by Dilpreet BhullarAug 27, 2021
Given the dense display and the deluge of cryptic language meant to encompass complex concepts, visiting the 17th edition of the Venice Architecture Biennale is a heavy experience, one that can tire the feet and over-saturate the brain. Despite having spread out my visit over two days, reserving one day per venue, after a couple of hours the ubiquitously displayed facts and figures glazed over my eyes, leaving me with the sinking sensation of impending doom and anger over how readily the represented architects were embracing the prospect of cross-species collaboration without sparing too much thought for the indigenous and female subjectivities that have been historically excluded from the enterprise of dreaming and creating utopias. Still, amid all the despair were moments of lightness that felt gratifying to witness, both conceptually, aesthetically, and experientially.
#Lavender Tea at the Denmark Pavilion
Titled con-nect-ed-ness, the pavilion, designed by Copenhagen-based Lundgaard & Tranberg Arkitekter and curated by Marianne Krogh felt like an oasis. All the rain water of Venice is being collected and circulates through the pavilion and is also absorbed by a range of lemon verbena plants being grown on site which are offered to visitors in the form of tea. I was asked to choose between lavender and peppermint. I chose lavender because it is so freshly in season, and was offered a warm ceramic cup that I could take with me as I surveyed the site. Sofas were placed invitingly to allow you a moment’s pause as you allowed yourself to sense the water percolating from every edge. “Through living bodies, evaporation, photosynthesis and percolating, people and water engage in a mutual process: we meet and influence each other in an immediate sensory experience which can help us see our own place in the greater whole,” the architects told Domus in an interview.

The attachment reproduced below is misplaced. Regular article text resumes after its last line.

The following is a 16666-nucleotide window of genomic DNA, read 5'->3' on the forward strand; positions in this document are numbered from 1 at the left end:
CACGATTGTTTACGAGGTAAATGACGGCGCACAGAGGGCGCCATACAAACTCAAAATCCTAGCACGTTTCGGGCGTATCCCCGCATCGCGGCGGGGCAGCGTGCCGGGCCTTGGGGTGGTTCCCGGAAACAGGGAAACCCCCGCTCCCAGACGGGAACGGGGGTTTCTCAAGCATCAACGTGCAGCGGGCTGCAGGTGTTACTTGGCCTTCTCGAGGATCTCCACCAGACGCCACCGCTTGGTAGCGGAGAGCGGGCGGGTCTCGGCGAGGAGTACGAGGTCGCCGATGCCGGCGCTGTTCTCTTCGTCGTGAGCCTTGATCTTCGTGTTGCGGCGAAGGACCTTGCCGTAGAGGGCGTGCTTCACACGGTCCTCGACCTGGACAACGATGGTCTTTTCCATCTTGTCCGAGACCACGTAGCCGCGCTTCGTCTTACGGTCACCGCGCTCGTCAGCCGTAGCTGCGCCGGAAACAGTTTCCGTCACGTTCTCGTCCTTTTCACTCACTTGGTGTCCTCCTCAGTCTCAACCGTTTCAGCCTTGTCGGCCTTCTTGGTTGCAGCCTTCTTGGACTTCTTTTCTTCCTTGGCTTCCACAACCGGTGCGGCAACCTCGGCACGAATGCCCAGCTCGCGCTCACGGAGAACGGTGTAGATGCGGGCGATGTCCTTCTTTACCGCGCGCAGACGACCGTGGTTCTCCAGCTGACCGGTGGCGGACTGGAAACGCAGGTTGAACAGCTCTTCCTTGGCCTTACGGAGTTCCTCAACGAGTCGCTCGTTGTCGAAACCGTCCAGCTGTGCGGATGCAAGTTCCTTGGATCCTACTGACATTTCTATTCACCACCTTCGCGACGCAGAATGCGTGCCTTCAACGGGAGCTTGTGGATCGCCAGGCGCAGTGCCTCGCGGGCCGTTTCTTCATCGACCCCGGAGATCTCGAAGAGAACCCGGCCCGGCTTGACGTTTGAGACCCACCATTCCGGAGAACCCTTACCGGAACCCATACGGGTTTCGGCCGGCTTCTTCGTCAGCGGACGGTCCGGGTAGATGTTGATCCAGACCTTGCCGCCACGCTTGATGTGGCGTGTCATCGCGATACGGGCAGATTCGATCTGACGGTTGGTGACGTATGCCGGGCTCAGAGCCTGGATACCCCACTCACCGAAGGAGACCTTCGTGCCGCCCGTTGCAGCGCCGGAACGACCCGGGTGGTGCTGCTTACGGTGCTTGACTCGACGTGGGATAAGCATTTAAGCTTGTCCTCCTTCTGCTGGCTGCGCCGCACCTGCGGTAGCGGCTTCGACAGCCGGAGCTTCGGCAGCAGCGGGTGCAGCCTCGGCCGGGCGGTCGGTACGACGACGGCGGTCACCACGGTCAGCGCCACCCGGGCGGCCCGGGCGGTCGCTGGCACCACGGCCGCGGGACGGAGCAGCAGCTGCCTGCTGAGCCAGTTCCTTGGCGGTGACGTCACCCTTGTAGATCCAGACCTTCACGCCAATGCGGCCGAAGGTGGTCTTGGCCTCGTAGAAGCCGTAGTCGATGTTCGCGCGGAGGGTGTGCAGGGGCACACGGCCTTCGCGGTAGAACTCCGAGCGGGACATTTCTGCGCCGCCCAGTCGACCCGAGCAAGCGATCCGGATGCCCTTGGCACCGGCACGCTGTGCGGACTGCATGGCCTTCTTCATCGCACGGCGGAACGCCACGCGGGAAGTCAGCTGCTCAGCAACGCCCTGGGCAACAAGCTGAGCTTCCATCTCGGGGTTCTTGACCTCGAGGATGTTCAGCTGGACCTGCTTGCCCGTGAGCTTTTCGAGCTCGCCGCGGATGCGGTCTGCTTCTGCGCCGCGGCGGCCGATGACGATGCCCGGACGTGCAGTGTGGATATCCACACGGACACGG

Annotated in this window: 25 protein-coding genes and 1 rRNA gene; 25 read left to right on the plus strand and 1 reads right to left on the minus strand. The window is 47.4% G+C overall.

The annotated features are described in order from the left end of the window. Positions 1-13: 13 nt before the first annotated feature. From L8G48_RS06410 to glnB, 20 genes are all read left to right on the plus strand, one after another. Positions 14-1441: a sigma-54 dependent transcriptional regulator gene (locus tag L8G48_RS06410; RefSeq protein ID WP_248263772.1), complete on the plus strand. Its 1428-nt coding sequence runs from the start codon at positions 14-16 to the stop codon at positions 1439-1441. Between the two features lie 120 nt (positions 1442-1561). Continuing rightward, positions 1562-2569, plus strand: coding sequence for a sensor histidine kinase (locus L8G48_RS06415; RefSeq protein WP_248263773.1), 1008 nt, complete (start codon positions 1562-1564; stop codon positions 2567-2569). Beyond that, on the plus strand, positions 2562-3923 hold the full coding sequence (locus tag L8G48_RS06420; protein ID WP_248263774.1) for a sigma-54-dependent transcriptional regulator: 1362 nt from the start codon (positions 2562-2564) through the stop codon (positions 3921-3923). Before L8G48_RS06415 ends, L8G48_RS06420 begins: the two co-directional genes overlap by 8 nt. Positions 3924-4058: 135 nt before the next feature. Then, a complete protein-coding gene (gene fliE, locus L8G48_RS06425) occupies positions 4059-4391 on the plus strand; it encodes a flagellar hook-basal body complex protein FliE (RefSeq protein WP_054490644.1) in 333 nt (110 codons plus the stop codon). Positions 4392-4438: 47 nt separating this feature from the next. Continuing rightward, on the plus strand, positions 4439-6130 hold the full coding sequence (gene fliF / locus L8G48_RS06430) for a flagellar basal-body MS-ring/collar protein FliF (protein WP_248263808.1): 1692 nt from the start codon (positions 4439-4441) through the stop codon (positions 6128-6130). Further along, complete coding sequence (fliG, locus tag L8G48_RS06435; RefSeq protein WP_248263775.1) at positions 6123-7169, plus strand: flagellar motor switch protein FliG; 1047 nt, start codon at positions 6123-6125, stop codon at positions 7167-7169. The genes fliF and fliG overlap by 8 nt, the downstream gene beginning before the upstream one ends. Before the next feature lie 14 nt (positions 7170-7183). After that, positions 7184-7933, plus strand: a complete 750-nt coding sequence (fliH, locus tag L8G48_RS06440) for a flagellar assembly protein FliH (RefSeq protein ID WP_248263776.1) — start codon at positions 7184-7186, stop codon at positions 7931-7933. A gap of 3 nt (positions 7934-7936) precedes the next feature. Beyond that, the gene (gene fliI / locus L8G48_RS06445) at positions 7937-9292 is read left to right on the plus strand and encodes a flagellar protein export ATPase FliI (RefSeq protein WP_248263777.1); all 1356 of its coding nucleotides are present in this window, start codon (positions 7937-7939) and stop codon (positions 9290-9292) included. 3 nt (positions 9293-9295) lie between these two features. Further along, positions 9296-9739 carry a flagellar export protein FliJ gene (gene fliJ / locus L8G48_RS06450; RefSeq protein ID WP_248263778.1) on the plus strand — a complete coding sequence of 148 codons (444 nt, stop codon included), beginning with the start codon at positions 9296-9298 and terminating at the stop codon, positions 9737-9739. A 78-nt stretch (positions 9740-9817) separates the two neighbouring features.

#Dissected constituents of a post-war Japanese House
Instead of a structure, or a lecture about structure, or an architectural model demonstrative of structure, the Japan Pavilion reveals to us the constituting elements of a post-war house, referred to as Takamizawa House that was dismantled from its original site in Tokyo and transported to Venice. The whole gesture seems loving and an exploration of the idea of architecture as “co-ownership of action”, therefore, a series of decisions and questionings about history, surface, elements, and narrative trajectories. “Your actions are not yours alone. Any act, however trivial, sits atop an accumulation of countless acts that arose from your interactions with someone else. Therefore, it can never be said that what you do belongs solely to you,” reads the opening paragraph of the pavilion statement, possibly authored by the curator, Kozo Kadowaki. The installation makes apparent the history of this eventually abandoned house and traces visually all the alterations that were made to it over the years using photographs alongside the actual dissections. We are told at the end that when the Architecture Biennale concludes, owing to discussions that were facilitated by the National Pavilion Curators Collective, the house with all its parts will be moved to Oslo, thanks to the inputs of the curators of the Philippine Pavilion, Sudarshan Khadka and Alexander Eriksson Furunes, who have an ongoing community project there. The installation questions architectural authorship and critiques the notion of a structure as eternally ‘belonging’ to a singular entity. It wonders what it could mean to engage in acts of sharing space, which is what living together integrally demands.
#Imagining a Future Assembly with other-than-human stakeholders